The Grand Prix has eight cylinders. Basically, the more cylinders, the more power. But the more cylinders, the more gas a car uses, making eights not particularly kind to the planet (or your checkbook). That's a potential drawback, seeing as more than 80 percent of women in a 2004 survey say it's important that a car be environmentally friendly. Turns out GM has answered that, to a point, with Displacement on Demand. This means in essence that the car runs most of the time on four cylinders; when you need a shot of power — accelerating, passing — the capacity is there. This feature improves fuel consumption by about 12 percent, to 18 city miles per gallon and 27 on the highway, more like a six-cylinder car than an eight. The Grand Prix "has power when you need it and economy when you don't," Hickok says. Sounds suspiciously like an ad, yet I'm starting to buy it.
Control is as important as power, so, to get used to being the mistress of my four wheels, I jump into a special Bondurant car equipped with what looks like training wheels. This can simulate any kind of skid—fishtail, spin out, understeer, oversteer, icy, rainy, front-wheel, back-wheel, all-wheel.
One thing that helps a car swerve without rolling — the major cause of one-car accidents — is an increasingly available technology known as electronic stability control (ESC), which works by individually braking whichever wheels are needed to bring the car under control. "A car turns better than it stops" is another Bondurant mantra, meaning that in most emergencies you're better off taking evasive action than slamming on the brakes, but you need a car that won't tip over when you do. Recent studies from the National Highway Traffic Safety Administration (NHTSA) found that passenger cars with ESC were 35 percent less likely to be involved in a single-car accident than the same vehicle without this feature (SUVs were 67 percent). ESC also cuts fatalities by 30 percent for cars and 63 percent for SUVs.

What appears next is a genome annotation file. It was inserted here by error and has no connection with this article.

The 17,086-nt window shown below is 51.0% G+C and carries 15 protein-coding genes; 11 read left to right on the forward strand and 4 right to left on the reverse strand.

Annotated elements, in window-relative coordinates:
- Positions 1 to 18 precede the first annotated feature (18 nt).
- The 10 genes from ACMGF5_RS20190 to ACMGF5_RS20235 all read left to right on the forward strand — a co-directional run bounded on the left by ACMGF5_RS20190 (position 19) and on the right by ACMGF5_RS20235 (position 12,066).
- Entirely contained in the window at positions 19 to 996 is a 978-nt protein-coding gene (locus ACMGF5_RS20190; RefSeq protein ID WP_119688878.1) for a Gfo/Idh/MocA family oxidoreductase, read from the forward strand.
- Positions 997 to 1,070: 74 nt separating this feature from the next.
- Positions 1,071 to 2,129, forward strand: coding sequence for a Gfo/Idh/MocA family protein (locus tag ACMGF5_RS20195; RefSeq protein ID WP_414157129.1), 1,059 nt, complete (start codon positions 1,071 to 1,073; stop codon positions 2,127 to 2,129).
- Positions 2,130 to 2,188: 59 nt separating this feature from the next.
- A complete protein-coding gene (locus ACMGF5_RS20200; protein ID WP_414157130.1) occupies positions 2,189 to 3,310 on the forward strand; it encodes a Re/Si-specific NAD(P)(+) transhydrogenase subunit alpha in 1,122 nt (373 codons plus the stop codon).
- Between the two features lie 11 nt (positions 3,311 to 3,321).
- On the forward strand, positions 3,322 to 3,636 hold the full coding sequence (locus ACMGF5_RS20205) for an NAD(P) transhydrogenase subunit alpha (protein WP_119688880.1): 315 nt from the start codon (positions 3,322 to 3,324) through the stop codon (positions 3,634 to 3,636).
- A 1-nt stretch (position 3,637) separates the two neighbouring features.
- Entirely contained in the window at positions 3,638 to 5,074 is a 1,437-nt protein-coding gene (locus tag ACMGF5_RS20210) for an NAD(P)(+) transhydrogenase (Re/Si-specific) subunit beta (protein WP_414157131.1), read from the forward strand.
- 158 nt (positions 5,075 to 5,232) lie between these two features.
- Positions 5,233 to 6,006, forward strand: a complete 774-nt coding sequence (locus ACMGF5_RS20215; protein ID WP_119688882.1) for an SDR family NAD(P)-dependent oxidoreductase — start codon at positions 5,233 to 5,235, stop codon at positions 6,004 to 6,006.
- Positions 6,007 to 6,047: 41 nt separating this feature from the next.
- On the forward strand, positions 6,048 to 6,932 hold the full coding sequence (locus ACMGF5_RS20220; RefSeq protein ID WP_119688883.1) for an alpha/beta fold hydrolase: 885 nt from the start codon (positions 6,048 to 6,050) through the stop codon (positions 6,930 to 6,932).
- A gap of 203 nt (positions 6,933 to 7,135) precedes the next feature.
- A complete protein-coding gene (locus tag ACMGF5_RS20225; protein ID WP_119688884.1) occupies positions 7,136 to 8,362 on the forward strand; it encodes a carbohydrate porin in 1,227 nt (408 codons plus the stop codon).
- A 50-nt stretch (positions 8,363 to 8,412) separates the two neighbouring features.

In real life I'm as cautious a driver as the next soccer mom. So when I nick another cone, Sallaway suggests I do the opposite of what logic tells me to. "Be more aggressive when you make a sudden lane change," he says. "The car will stay with you." The next time through I cut the wheel much harder, and there's none of that scary rocking. This car is like that mythical lover who anticipates every desire. It's right with me at every twitch. There is something to be said for trusting that your car will do what you want it to; there's even more to be said for knowing your car will do what you need it to.
Study after study finds that women put safety first when choosing a vehicle, making this car's maneuverability seem right on message. But when I ask a bunch of pals, they pick looks over safety, hands-down. So do women care about safety or not? Joanne Helperin, Senior Women's Features Editor of the automotive web site Edmunds.com, politely suggests that "safety is such a given in today's cars that your friends might not call it out"—and she's probably right. Cars are so well-built and have so many bells and whistles these days that we can have our safety and our fun, too. Automakers have the technology to offer vehicles that can do it all. Women may not yet understand that safety includes more than just seat belts and air bags—that it really does, for example, include a car with the muscle to avoid an accident.
Just before we decamp for the day, Bob Bondurant himself, a successful former racecar driver who is now 72 years old, whirls 10 folks around his racetrack—in a van. Any of the rest of us would have rolled that ungainly thing in the first high-speed hairpin. It's easy to see that at his level, it's the driver not the vehicle. For us regular drivers, though, it sure helps to have a car that converts us into baby Bondurants, safe at (almost) any speed.
** from a doc called "Freelance on CD NOT HD"
partial list 4/7/08 (LaCie)
newswise et al
The Body 11/07
Women & AIDS update